• Well, I suffered through a numbing 110 pages by the Inspector General, and find it’s far more on target, and far more based on actual volunteers’ comments. However, again, virtually all the comments have to do not with coping with service-time risks, but wth how to cope with the PC Agency. What I gleaned from the 110 pages is simply asking the Agency to do what any school principal and school nurse would automatically do, without an elaborate bureaucratic set of rules. Rules taking precedence over intelligent, sympathetic, common-sense judgement, is almost a definition of a bureaucracy.

    Being a founding volunteer from the earliest days, I had the opportunity to work under one of the very best country directors, with whom I know all of these complaints never would have happened. For instance, when to simply transfer a volunteer, to a different site, OR a different country, OR send them home, isn’t that difficult to decide. Try just asking the volunteer ! ! !

    The OIG relates one thing very cogent: Why have volunteers victimized by sexual or other assault choose not to report it. Common response was no confidence the PC officials could be counted on (intelligence, sympathy, local understanding ?) to do the right thing. Later, I would see some dismal examples to justify such skepticism. And after all, the volunteers were selected based on willingness to do the job, and stick it out. Not complain about things. So how to “train” new volunteers about this ? Why not simply send a half dozen recently-returned volunteers from the same country and culture, to field questions and advise the new volunteers ? Pretty simple, compared to what’s being exhaustively suggested.

    The sheer volume on this subject sounds almost like the adoption of a FOURTH Goal for the Peace Corps, all but dwarfing the original three goals. Or even negating them. How does a volunteer embrace the Second and Third Goals, when they’re paranoid about even minor sexual “assault” happening. Things so newsworthy around the USA today, like patting somebody on the knee, or stealing a hug.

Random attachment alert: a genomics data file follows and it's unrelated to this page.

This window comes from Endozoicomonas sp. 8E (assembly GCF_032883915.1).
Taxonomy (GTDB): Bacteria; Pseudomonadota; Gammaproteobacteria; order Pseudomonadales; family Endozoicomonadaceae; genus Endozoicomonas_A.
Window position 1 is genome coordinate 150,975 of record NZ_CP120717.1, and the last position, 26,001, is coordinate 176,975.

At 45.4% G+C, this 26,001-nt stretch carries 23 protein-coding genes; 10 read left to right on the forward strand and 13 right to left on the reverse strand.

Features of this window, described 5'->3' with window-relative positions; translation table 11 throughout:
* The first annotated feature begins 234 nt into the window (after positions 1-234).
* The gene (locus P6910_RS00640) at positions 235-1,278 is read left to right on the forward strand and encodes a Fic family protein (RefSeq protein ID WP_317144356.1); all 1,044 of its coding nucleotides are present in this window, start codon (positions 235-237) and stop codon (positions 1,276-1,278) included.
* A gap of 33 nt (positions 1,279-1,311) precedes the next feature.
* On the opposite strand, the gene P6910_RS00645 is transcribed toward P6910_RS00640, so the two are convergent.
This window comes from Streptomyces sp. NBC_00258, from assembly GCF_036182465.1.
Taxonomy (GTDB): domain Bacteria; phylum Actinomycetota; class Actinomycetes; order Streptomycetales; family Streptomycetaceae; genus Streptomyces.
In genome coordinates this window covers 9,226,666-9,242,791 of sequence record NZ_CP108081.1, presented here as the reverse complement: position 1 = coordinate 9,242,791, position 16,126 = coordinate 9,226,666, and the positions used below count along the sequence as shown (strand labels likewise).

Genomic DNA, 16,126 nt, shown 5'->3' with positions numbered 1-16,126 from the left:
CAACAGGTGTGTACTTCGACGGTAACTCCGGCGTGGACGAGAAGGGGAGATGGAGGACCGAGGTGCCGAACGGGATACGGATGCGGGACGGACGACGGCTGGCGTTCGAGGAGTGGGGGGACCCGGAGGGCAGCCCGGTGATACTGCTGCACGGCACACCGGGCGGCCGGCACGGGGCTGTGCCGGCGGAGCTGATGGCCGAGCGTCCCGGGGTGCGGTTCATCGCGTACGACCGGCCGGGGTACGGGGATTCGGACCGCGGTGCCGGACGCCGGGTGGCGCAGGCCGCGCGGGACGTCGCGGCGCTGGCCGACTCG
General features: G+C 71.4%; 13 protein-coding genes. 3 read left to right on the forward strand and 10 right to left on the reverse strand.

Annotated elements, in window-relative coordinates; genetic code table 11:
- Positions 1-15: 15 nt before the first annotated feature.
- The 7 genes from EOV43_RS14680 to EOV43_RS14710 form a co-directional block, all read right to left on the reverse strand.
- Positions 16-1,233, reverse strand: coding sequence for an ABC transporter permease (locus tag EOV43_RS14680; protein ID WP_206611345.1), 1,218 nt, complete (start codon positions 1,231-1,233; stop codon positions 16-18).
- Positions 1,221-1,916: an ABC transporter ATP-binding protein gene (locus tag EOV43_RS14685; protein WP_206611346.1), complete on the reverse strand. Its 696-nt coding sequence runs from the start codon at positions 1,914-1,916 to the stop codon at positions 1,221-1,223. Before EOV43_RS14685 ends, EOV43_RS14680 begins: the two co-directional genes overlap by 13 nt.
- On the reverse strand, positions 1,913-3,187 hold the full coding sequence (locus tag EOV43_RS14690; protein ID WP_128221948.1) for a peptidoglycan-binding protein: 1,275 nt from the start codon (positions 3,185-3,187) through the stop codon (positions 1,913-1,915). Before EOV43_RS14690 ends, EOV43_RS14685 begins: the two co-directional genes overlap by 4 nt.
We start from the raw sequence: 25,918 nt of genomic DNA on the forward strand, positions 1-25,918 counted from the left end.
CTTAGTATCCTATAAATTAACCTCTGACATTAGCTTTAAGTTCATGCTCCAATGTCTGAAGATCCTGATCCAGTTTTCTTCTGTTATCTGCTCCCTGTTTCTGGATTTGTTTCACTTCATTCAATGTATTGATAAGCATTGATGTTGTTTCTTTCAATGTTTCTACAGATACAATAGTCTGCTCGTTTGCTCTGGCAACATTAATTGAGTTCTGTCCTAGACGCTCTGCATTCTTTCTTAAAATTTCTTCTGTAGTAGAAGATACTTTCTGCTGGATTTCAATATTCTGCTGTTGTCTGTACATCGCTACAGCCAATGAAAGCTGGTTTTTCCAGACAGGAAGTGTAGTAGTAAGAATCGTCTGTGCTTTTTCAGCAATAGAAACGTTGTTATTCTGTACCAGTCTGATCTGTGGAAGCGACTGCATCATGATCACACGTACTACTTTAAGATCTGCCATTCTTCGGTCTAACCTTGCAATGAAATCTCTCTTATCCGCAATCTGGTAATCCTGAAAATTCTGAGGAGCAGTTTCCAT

Whilst we volunteers from the earliest days (the PC Stone Age ?) may be more adaptable, or tougher, all of this is going to come back to earth when sexual assault, for PC purposes, is redefined as truly harmful stuff, and not merely embarrassment. Reading the report of the Advisory Council, I was left with the impression that they didn’t see any difference. John Turnbull

  • John,

    Thank you. I am familiar with the reports and supported the women of First Response Action, who were RPCVs, victims of sexual assault, and who worked to bring about the bipartisan Kate Puzey Peace Corps Volunteer Protection Act of 2011.
    However, I can not speak to actual current circumstances. other than I have friends who are recently returned RPCVs as well as RPCVs who have intererviewed for the JFK Oral History Project. They are brave, flexible, etc. I also am assuming you know all about Kate Puzey and why the Act was named for her. Right?

    First of all, allow me to rage and rant briefly about “founding volunteer” of the early days and this statement: “Whilst we volunteers from the earliest days (the PC Stone Age ?) may be more adaptable, or tougher, all of this is going to come back to earth when sexual assault, for PC purposes, is redefined as truly harmful stuff, and not merely embarrassment.” I served exactly at the same time you did – 63-65. Give me a break. The protection provided by this Act is absolutely necessary. To assert that somehow volunteers were “tougher” then is crazy. I know. I survived ‘drownproofing” and repeling off the stadium wall at UNM and fought off an intruder much later when I lived in Albuquerque. Based on my experiences as a Volunteer, however, this law is absolutely necessary and improvement must be made. Enough of the rant.